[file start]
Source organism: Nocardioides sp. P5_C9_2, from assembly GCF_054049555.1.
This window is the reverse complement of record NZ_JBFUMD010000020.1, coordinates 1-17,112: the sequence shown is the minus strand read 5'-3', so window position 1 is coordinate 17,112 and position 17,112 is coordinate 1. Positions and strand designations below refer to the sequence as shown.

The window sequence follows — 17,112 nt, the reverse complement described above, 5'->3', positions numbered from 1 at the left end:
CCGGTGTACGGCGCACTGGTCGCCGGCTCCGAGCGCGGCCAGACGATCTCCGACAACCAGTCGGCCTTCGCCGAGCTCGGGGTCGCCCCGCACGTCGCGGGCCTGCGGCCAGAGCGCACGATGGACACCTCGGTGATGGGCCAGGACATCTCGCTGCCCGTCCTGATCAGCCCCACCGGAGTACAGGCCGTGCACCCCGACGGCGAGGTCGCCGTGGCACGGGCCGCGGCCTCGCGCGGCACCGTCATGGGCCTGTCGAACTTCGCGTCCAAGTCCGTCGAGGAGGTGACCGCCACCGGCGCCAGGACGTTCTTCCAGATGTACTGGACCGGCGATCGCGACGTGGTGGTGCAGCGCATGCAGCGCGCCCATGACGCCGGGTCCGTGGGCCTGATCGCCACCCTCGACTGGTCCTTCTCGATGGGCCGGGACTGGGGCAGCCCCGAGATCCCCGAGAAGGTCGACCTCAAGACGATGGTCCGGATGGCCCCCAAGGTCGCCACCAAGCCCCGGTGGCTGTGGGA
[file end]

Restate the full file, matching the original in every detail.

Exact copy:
Source organism: Nocardioides sp. P5_C9_2, from assembly GCF_054049555.1.
This window is the reverse complement of record NZ_JBFUMD010000020.1, coordinates 1-17,112: the sequence shown is the minus strand read 5'-3', so window position 1 is coordinate 17,112 and position 17,112 is coordinate 1. Positions and strand designations below refer to the sequence as shown.

The window sequence follows — 17,112 nt, the reverse complement described above, 5'->3', positions numbered from 1 at the left end:
CCGGTGTACGGCGCACTGGTCGCCGGCTCCGAGCGCGGCCAGACGATCTCCGACAACCAGTCGGCCTTCGCCGAGCTCGGGGTCGCCCCGCACGTCGCGGGCCTGCGGCCAGAGCGCACGATGGACACCTCGGTGATGGGCCAGGACATCTCGCTGCCCGTCCTGATCAGCCCCACCGGAGTACAGGCCGTGCACCCCGACGGCGAGGTCGCCGTGGCACGGGCCGCGGCCTCGCGCGGCACCGTCATGGGCCTGTCGAACTTCGCGTCCAAGTCCGTCGAGGAGGTGACCGCCACCGGCGCCAGGACGTTCTTCCAGATGTACTGGACCGGCGATCGCGACGTGGTGGTGCAGCGCATGCAGCGCGCCCATGACGCCGGGTCCGTGGGCCTGATCGCCACCCTCGACTGGTCCTTCTCGATGGGCCGGGACTGGGGCAGCCCCGAGATCCCCGAGAAGGTCGACCTCAAGACGATGGTCCGGATGGCCCCCAAGGTCGCCACCAAGCCCCGGTGGCTGTGGGA